It’s been nearly four years since New Zealand singer-songwriter phenom Lorde’s minimalist pop-on-pop reflection “Royals” made her an international superstar, rubbing elbows on the charts with the radio royalty it coyly cast off in its lyrics. Four years is an eternity to wait between albums in the pop field of play — especially following a debut — but there is a sense with Lorde that one must wait on quality. Some artists can walk into the studio every nine to twelve months and bang out perfection. Others need time to go out and live.
Lorde’s new single “Green Light” feels like a bit of the latter. She’s no longer the preternaturally sharp teen of Pure Heroine, although that album’s knack for pulling wide-eyed, euphoric choruses out of gloomy verses sticks. The swing is wider now. The outlook is wearier. Lorde opens “Green Light” speaking vindictive truth to a cheating boy over foreboding pianos and chirping backing vocals, but the minute the chorus hits, a methodical house beat gets the keys dancing and the singer decides it’s time to try and let go. The shift is jarring, like someone banging on a car stereo and switching from Kate Bush’s “Wuthering Heights” to Icona Pop’s “I Don’t Care” midway through.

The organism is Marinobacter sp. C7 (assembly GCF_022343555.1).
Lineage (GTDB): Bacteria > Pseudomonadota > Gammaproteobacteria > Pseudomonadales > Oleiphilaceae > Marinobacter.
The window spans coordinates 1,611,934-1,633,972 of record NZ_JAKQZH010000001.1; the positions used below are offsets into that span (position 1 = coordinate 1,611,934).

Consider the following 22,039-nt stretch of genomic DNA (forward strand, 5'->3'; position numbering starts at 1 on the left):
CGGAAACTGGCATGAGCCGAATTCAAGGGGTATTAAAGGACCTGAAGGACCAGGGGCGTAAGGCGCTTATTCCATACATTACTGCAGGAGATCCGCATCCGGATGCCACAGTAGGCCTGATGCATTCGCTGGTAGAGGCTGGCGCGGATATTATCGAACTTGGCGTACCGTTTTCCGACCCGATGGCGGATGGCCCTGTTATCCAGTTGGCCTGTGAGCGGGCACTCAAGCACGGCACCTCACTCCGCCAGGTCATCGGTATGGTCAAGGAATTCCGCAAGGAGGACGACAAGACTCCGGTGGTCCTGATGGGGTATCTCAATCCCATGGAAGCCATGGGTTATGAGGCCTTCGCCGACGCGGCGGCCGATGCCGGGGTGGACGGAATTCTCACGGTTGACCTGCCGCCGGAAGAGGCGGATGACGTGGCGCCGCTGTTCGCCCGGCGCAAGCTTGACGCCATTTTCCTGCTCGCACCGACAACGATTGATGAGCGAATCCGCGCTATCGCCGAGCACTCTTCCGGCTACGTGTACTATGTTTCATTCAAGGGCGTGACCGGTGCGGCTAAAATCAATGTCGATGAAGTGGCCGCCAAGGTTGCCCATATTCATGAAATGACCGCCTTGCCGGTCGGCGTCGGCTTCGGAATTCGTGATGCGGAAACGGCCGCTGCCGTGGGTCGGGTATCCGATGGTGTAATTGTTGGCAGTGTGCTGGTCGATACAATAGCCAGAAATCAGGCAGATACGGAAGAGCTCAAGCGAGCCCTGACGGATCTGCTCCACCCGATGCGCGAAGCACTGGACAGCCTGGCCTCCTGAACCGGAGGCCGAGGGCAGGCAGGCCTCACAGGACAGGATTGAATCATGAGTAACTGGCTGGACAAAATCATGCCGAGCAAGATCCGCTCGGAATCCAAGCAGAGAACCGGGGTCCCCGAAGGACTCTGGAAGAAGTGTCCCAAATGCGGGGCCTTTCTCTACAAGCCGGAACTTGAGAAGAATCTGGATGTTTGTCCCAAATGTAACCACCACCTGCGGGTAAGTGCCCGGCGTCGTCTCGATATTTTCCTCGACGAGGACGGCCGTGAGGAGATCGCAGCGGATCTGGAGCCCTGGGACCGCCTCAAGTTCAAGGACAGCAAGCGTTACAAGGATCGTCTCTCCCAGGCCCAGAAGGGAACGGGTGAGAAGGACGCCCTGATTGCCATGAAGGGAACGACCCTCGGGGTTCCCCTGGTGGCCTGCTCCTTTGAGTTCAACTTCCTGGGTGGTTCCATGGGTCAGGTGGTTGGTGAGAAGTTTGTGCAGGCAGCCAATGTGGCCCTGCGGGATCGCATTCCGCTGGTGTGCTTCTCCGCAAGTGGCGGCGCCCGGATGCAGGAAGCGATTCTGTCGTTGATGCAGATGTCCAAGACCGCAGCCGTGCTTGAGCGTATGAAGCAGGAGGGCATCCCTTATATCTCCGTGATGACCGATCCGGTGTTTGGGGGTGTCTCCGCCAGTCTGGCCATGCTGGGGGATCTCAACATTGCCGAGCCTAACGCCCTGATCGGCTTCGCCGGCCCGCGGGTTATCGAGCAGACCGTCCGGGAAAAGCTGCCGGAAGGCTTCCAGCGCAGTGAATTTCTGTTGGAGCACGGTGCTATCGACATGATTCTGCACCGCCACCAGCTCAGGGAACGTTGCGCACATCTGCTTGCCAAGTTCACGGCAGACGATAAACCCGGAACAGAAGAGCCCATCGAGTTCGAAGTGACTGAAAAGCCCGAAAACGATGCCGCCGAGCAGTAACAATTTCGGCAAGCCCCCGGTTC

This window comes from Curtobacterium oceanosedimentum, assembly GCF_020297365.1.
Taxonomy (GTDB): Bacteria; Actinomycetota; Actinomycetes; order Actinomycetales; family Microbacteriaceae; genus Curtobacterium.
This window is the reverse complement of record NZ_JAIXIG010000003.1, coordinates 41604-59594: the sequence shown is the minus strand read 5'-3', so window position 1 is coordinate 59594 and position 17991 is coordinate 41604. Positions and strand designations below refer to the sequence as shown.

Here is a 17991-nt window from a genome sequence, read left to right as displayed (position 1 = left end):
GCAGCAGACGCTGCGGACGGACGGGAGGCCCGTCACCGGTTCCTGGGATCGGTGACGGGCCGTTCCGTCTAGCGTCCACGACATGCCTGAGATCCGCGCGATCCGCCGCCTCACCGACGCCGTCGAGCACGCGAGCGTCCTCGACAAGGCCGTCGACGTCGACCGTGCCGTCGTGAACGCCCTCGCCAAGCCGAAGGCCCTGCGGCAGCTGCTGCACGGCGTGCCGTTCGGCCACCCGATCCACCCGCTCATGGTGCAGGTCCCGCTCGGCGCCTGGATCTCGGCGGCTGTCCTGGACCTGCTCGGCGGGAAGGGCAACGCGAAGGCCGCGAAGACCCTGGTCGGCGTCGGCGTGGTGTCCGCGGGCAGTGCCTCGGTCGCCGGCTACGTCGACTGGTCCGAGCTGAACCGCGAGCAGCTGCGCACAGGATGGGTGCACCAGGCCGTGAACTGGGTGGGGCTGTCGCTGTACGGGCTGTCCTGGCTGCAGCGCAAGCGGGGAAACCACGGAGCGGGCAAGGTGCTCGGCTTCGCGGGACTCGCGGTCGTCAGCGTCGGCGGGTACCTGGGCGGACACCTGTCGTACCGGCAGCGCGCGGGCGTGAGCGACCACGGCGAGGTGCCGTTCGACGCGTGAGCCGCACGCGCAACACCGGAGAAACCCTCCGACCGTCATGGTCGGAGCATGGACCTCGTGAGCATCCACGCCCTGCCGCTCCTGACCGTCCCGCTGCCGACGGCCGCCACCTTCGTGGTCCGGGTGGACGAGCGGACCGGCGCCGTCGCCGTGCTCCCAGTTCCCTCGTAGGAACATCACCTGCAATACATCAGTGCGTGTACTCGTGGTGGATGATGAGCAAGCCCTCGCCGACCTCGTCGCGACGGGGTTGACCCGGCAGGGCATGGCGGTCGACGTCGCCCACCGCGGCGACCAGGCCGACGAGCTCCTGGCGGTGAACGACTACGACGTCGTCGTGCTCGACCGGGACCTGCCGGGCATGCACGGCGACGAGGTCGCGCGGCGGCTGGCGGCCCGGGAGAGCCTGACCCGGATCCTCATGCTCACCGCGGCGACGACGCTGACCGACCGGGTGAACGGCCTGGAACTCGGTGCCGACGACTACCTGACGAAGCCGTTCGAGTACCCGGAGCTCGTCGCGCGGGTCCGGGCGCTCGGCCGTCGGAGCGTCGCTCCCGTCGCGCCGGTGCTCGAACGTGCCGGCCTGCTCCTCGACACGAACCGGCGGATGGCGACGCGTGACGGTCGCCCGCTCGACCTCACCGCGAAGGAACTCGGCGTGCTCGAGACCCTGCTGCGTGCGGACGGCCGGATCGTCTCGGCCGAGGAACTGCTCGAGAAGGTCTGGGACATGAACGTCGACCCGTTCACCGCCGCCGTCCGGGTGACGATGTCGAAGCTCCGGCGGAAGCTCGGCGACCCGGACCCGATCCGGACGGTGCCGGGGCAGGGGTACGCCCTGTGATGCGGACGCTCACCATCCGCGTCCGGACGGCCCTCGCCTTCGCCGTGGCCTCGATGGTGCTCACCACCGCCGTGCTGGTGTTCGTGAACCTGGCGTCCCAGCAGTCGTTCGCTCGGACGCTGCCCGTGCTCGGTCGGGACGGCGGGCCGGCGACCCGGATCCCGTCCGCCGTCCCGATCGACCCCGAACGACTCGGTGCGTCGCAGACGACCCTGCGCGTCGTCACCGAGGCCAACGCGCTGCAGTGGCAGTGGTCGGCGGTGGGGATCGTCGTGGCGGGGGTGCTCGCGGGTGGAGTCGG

“Green Light” locates the universality in a very specific experience, as a truly effective pop gem should. The song is clearly about Lorde coming home to New Zealand to find herself missing a boy who blew it with her, your textbook “tour’s over and nothing feels the same” lament. The lines about waiting for a change of luck you’re not sure will ever come create an image that most will recognize. It’s just too bad the same can be said for the music. “Green Light” is quality radio fare that’s perhaps too faithful to the style of its predecessors, a don’t-shake-it, don’t-break-it comeback single one hopes will pave the way for more daring strokes.